Endangered languages

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17 June 2019
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Endangered languages

As certain languages spread, others are spoken less and less. We often hear that the three most widely spoken languages are English, Chinese and Spanish. The number of people speaking these languages is increasing every day. The top 10 most widely spoken languages account for around half of the world’s population. But what about the world’s least spoken languages?


Numerous languages at risk of extinction

There are around 7,000 languages spoken around the world, and around 2,000 of these are at risk of extinction. It is estimated that one language dies out approximately every two weeks. Most of these languages do not exist in written form and are passed on orally from one generation to the next, which makes attempts to preserve them somewhat difficult.


Every language is part of the world’s linguistic heritage, which we must try to protect. Here are some of the most at-risk languages:


  1. Ongota, or Birale, is an Ethiopian language that now has only around ten native speakers. Tsamai, the language of the dominant Ts’amakko tribe, has become the primary language in South-East Ethiopia, to the detriment of Ongota.
  2. Guugu Yimithirr is an Aboriginal language spoken today by around 700 people in North-East Australia. It is this language that gave us the word “kangaroo”, and it was the first Aboriginal language ever to have been recorded in writing. An idiosyncrasy of this language is that it does not use egocentric directions (e.g. right, left, forward, backward), but instead refers to the points of the compass. Thus, “to lean forward” might be expressed as “to bend south”, or north, depending on which way the person is facing.
  3. Koro is now spoken by fewer than 800 people. This language from North-East India differs greatly from other languages in the region in terms of both grammar and vocabulary. It was discovered in 2008 and is spoken today only by the elderly. It forms part of a list of 150 Tibeto-Burman languages spoken in India.
  4. Nganasan is spoken today by around 800 people. The Nganasan people live in northern Siberia and the younger generations speak only Russian, although some are able to understand the language of the older generations.
  5. Apinajé is spoken by indigenous peoples in northern Brazil. Around 1,500 people speak and understand this language, which is still being passed on from one generation to the next. The Apinajé people are obliged to learn Portuguese so as to be able to communicate with the rest of the country, in particular for trade. Apinajé is part of the Macro-Jê family of languages, of which more than have been lost in the last hundred years or so.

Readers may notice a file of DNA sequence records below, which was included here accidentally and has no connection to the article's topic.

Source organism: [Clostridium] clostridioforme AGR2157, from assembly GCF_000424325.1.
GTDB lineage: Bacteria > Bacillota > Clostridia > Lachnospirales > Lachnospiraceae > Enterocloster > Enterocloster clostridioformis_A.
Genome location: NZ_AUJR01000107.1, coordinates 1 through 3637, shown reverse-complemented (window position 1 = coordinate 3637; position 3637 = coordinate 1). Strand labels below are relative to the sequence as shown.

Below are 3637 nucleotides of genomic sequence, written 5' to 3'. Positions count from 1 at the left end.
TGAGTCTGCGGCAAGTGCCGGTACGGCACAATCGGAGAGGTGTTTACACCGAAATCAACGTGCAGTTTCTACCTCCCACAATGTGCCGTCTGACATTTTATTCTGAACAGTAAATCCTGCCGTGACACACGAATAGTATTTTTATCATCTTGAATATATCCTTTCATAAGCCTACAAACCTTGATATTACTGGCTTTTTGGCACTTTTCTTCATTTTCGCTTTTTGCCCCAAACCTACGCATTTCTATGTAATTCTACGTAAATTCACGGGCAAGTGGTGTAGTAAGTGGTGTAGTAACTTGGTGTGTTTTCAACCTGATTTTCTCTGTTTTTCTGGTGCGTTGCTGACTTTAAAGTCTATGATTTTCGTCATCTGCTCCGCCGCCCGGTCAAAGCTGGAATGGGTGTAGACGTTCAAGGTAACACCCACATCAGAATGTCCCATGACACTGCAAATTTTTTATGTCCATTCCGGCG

There are also endangered languages in Europe. For example, Arbërisht is a language spoken in central and southern Italy. It is of note for the fact that it has preserved the pronunciation, grammar and vocabulary of pre-Ottoman Albanian. For a modern Albanian-speaker, reading or listening to Arbërisht would be similar to an English-speaker trying to converse with someone from Shakespeare’s time.


In France, where around 75 regional languages were once spoken, only around seven are now in frequent use: Alsatian, Moselle Franconian, Basque, Breton, Catalan, Corsican and Occitan. Of the French regional languages, only these, plus Tahitian, can be taught in French schools. And yet, all of France’s regional languages are part of its linguistic heritage, and thus worthy of protection.


Why do some languages die out?


Most often, a language dies because another language is dominant in the region. When one culture is predominant relative to another, the minority culture dies out. This may be linked to colonisation, for example.

The main factor in the disappearance of a language is the failure to pass it on to younger generations. If a language is spoken by 2,000 people, but none of these people speak the language to their children, then 50 years later, the language dies with the older generation. But why would anyone choose not to pass their mother tongue on to their children? Many countries consider that national unity stems to a great extent from sharing a single national language. In France, for instance, the wording of the Constitution was amended in 1992 to state that “the language of the Republic is French”, to the detriment of regional languages.

The loss of a language can also result in the loss of a crucial means to understand a linguistic group and its history, culture and local environment. Would you be able to convey the history and values of your country in a foreign language? We must promote multilingualism so as to save our world heritage.


A different language is a different vision of life Federico Fellini



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